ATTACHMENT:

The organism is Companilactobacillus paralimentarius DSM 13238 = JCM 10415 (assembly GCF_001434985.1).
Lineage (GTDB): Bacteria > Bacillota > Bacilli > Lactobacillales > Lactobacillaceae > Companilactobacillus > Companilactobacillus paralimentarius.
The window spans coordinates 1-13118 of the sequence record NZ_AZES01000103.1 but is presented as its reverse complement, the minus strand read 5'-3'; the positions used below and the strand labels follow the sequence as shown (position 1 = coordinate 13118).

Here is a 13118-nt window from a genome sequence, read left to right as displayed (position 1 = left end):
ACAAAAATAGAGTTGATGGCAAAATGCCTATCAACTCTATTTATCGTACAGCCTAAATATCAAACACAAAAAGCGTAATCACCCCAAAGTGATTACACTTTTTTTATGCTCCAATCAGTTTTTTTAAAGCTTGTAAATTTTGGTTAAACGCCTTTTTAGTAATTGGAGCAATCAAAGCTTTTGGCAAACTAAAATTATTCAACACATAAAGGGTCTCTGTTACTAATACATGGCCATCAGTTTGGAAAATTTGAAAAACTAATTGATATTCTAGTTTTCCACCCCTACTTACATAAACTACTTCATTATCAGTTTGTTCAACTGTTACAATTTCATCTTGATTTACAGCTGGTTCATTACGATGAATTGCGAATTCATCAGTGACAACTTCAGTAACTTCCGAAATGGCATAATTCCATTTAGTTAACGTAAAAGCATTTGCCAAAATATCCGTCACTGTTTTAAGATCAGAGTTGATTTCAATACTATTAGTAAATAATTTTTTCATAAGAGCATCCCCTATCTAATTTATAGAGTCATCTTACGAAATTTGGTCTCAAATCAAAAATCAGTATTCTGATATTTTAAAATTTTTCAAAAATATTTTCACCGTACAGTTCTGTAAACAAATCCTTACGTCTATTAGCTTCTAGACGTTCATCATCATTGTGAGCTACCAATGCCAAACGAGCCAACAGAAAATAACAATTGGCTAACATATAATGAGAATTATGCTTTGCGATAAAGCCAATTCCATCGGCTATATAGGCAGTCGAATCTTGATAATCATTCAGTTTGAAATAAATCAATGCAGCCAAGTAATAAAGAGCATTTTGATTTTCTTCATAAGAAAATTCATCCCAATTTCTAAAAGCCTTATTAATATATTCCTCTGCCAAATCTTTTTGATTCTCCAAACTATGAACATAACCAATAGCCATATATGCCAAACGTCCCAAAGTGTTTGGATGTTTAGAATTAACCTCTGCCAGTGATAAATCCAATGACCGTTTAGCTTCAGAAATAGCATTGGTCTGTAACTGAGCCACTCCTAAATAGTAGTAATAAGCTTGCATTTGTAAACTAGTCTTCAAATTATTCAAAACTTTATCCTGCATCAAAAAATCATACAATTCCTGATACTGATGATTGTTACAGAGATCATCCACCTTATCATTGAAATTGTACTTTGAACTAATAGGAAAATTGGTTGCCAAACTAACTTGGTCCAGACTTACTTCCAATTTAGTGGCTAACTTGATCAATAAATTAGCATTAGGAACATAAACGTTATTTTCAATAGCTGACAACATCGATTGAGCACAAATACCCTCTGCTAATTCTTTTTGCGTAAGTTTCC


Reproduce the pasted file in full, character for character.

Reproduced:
The organism is Companilactobacillus paralimentarius DSM 13238 = JCM 10415 (assembly GCF_001434985.1).
Lineage (GTDB): Bacteria > Bacillota > Bacilli > Lactobacillales > Lactobacillaceae > Companilactobacillus > Companilactobacillus paralimentarius.
The window spans coordinates 1-13118 of the sequence record NZ_AZES01000103.1 but is presented as its reverse complement, the minus strand read 5'-3'; the positions used below and the strand labels follow the sequence as shown (position 1 = coordinate 13118).

Here is a 13118-nt window from a genome sequence, read left to right as displayed (position 1 = left end):
ACAAAAATAGAGTTGATGGCAAAATGCCTATCAACTCTATTTATCGTACAGCCTAAATATCAAACACAAAAAGCGTAATCACCCCAAAGTGATTACACTTTTTTTATGCTCCAATCAGTTTTTTTAAAGCTTGTAAATTTTGGTTAAACGCCTTTTTAGTAATTGGAGCAATCAAAGCTTTTGGCAAACTAAAATTATTCAACACATAAAGGGTCTCTGTTACTAATACATGGCCATCAGTTTGGAAAATTTGAAAAACTAATTGATATTCTAGTTTTCCACCCCTACTTACATAAACTACTTCATTATCAGTTTGTTCAACTGTTACAATTTCATCTTGATTTACAGCTGGTTCATTACGATGAATTGCGAATTCATCAGTGACAACTTCAGTAACTTCCGAAATGGCATAATTCCATTTAGTTAACGTAAAAGCATTTGCCAAAATATCCGTCACTGTTTTAAGATCAGAGTTGATTTCAATACTATTAGTAAATAATTTTTTCATAAGAGCATCCCCTATCTAATTTATAGAGTCATCTTACGAAATTTGGTCTCAAATCAAAAATCAGTATTCTGATATTTTAAAATTTTTCAAAAATATTTTCACCGTACAGTTCTGTAAACAAATCCTTACGTCTATTAGCTTCTAGACGTTCATCATCATTGTGAGCTACCAATGCCAAACGAGCCAACAGAAAATAACAATTGGCTAACATATAATGAGAATTATGCTTTGCGATAAAGCCAATTCCATCGGCTATATAGGCAGTCGAATCTTGATAATCATTCAGTTTGAAATAAATCAATGCAGCCAAGTAATAAAGAGCATTTTGATTTTCTTCATAAGAAAATTCATCCCAATTTCTAAAAGCCTTATTAATATATTCCTCTGCCAAATCTTTTTGATTCTCCAAACTATGAACATAACCAATAGCCATATATGCCAAACGTCCCAAAGTGTTTGGATGTTTAGAATTAACCTCTGCCAGTGATAAATCCAATGACCGTTTAGCTTCAGAAATAGCATTGGTCTGTAACTGAGCCACTCCTAAATAGTAGTAATAAGCTTGCATTTGTAAACTAGTCTTCAAATTATTCAAAACTTTATCCTGCATCAAAAAATCATACAATTCCTGATACTGATGATTGTTACAGAGATCATCCACCTTATCATTGAAATTGTACTTTGAACTAATAGGAAAATTGGTTGCCAAACTAACTTGGTCCAGACTTACTTCCAATTTAGTGGCTAACTTGATCAATAAATTAGCATTAGGAACATAAACGTTATTTTCAATAGCTGACAACATCGATTGAGCACAAATACCCTCTGCTAATTCTTTTTGCGTAAGTTTCC